Br00tal-lists

BOB COCK’S TOP FIFTEEN METAL ALBUMS OF 2010

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1. Gypsyhawk, Patience and Perseverance (Creator-Destructor)

I’ve listened to this band a ridiculous amount of times. Like, “Oh, last song… watch should I put on next? Well, let’s just hit play again!”-style. Amazing musicianship, solid songwriting, and beyond hummable melodies (right after this solo!) make for an amazing debut.

2. Kylesa, Spiral Shadow (Season of Mist)

For some reason some folks bagged on the last Kylesa outing [COUGH Decibel COUGH]. Thankfully, my colleague Sammy O’Hagar dug it almost as much as I did. They did that amazing thing that Torche did with Meanderthal — they incorporated pop into metal with still being metal. But, Sammy… come on, four horns? Should have been five.

3. Blind Guardian, At The Edge Of Time (Nuclear Blast)

Before I start, let me adjust my glasses. Regardless of the dork quotient, Blind Guardian is amazing each and every time, be it live or on record. They’ve had a few hiccups here and there, but the end product is consistently grand without being overly grandiose. At The Edge is no exception — it’s almost flawless.

4. Rimfrost, Veraldar Nagli (Season of Mist)

Think Immortal with more thrash. Cool with you? Cool with me.

5. Enslaved, Axioma Ethica Odini (Nuclear Blast)

A hundred years and 42 albums in, Enslaved still makes amazing records. How they do it, we might never know. Are we glad they do it? Hell yes.

6. Slough Feg, The Animal Spirits (Profound Lore)

For me, this one came out of nowhere and blew my socks off. Great musicianship, top-notch songwriting, slay-riffic solos, and an Alan Parsons cover in the span of 38 minutes of non-stop fun makes this dude a happy guy.

7. The Funeral Pyre, Vultures At Dawn (Prosthetic)

The Funeral Pyre mixed it up this time around with a lot of experimenting, as cliché as that is to say about music. Vultures was definitely a turning point for the band, and let’s hope they follow up with material in the same vein next time around. Knowing them, though, they’ll throw a wrench into the works and mix it up again to mature measurably.

8. Withered, Dualitas (Prosthetic)

9. Yakuza, Of Seismic Consequence (Profound Lore)

Taking a step back off the spastic stuff, Bruce Lamont and company stepped up the game on Yakuza’s fifth record and raised the standard on their Barrett-meets-Coltrane-meets-Slayer formula. Aside from being one of the best albums of the year, it makes this guy want to hear the Lamont solo album that comes out next year that much more.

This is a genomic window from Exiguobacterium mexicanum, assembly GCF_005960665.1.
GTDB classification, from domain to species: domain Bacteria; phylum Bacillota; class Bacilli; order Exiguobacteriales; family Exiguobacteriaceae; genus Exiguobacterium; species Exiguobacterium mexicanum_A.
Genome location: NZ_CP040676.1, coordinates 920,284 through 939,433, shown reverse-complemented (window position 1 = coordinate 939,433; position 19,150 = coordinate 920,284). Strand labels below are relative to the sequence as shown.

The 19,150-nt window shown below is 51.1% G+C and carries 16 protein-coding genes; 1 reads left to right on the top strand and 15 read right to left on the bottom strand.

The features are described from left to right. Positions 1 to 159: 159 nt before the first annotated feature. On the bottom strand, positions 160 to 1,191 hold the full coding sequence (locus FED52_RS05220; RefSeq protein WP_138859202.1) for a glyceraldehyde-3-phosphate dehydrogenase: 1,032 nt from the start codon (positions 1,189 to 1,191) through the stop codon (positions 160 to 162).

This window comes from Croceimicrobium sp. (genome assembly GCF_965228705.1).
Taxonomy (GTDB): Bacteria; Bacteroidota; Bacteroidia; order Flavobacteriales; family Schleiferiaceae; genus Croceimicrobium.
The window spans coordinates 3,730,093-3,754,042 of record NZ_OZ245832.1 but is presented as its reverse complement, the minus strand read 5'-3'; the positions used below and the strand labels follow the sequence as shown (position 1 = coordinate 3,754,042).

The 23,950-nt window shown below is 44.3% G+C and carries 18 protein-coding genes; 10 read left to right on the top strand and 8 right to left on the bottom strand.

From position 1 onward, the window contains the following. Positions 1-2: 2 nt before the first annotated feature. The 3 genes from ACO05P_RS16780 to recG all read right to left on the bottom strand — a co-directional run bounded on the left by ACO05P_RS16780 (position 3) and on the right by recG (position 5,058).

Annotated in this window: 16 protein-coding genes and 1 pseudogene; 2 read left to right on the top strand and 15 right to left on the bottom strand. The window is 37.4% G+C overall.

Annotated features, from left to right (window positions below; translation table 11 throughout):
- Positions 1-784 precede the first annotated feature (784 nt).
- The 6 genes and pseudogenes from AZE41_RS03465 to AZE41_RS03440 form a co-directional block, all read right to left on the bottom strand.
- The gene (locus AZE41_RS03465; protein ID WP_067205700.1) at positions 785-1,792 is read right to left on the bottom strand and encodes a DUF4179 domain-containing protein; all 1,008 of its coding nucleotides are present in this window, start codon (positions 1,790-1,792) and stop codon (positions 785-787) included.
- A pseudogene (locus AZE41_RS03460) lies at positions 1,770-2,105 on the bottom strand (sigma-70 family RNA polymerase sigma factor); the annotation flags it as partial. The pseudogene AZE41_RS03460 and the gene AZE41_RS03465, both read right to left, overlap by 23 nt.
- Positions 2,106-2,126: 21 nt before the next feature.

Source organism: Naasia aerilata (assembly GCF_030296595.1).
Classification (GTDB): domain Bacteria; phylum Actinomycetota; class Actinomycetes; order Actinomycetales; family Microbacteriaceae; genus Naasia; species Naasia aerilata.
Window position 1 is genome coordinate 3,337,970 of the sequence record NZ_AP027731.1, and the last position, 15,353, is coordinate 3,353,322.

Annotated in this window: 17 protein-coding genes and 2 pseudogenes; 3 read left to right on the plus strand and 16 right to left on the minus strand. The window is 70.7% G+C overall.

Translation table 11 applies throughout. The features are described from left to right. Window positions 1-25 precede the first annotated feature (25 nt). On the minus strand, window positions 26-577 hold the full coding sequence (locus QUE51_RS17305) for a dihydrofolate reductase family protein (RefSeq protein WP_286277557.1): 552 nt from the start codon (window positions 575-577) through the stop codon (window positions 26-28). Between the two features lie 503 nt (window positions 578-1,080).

10. Monster Magnet, Mastermind (Napalm)

Great band, great album (again), and no surf rock like on God Says No! It’s a shame to see Ed Mundell leave after so many years, but Mastermind is a soulful send off. Now please, please, play shows in America again!

11. The Dillinger Escape Plan, Option Paralysis (Season of Mist)

Calculating Infinity inshminity. I enjoy Dillinger more each record. Cry “Mike Patton” all you want, I have no problem with what these cats are doing.

12. Watain, Lawless Darkness (Season of Mist)

Dissection doesn’t exist anymore, sadly, so I’m fine with Watain picking up the reins. Another solid album after Sworn To The Dark. Let’s just hope they speed up the recording process this next time around.

13. W.A.S.P., Babylon (Demolition)

Catchy, heavy, scummy… Sure some of Blackie’s decisions can be called into question, but the W.A.S.P. songwriting can be called to testify — it speaks for itself. And so does Babylon.

14. Cloudkicker, Beacons (self-released)

I was late to the train on this one, but this kid won me over quickly. Vocals? We ain’t got no vocals. We don’t need no vocals!

15. Beneath The Massacre, Marée Noire EP (Prosthetic)

This band is so good that it’s silly. So are their riffs. And vocals. And drumming. If it weren’t for the short length, it’d be way higher up on this list. But it’s good to see they’re keeping with the EPs here and there, like on their Galy debut. New full-length, stat!

Close calls:

All That Remains, For We Are Many (Prosthetic)

Hey, it sounds good on record. Catchy, proficient and devoid of the too-many-soaring-choruses bug that bit Killswitch like three records ago, they’re the band that makes it okay to sing along to metal.

Angra, Aqua (SPV/Steamhammer)

I’ve only gotten a few listens of this one (late season pick up to the proverbial roster), but I’m glad they came back onto my radar after the long four years since Aurora Consurgens.

Avenged Sevenfold, Nightmare (Warner Bros.)

I don’t even own a copy of this, but the roomie listens to it so much that I hum along while playing video games or reading downstairs as he’s blasting it. That has to mean they wrote  memorable songs.

Black Breath, Heavy Breathing (Southern Lord)

Gritty and grimy it may be. Weird on Southern Lord? Yeah, but that doesn’t mean they can’t write a mean riff.

Christian Mistress. Agony and Opium (20 Buck Spin)

Good ol’ fashioned heavy metal. I mean, it could be longer… but why split hairs?

Early Graves, Goner (Ironclad)

Really solid follow-up to We: The Guillotine that pairs up riffs with rage.

Gamma Ray, To The Metal (earMusic)

Dorky power metal, but these Germans are rarely off-target and are still one of the best live bands I’ve ever seen.

Helloween, 7 Sinners (The End)

See: Gamma Ray.

Holy Grail, Crisis in Utopia (Prosthetic)

It’s good to finally see a full-length from these trad-metallers  — and they didn’t disappoint… Fight to ki(iiiiiiiiiiiilllll)ll, indeed!

Istapp, Blekinge (Metal Blade)

Folky black metal that doesn’t consist of eight-minute songs? Catchy, heavy, AND well-done? Sign me up!

Jakub Żytecki, Demos or whatever you want to call them (self-released)

Records I still haven’t heard:

Too many to count. I’m getting too old for this heavy metal stuff. Mumble, mumble, mumble…

-BC

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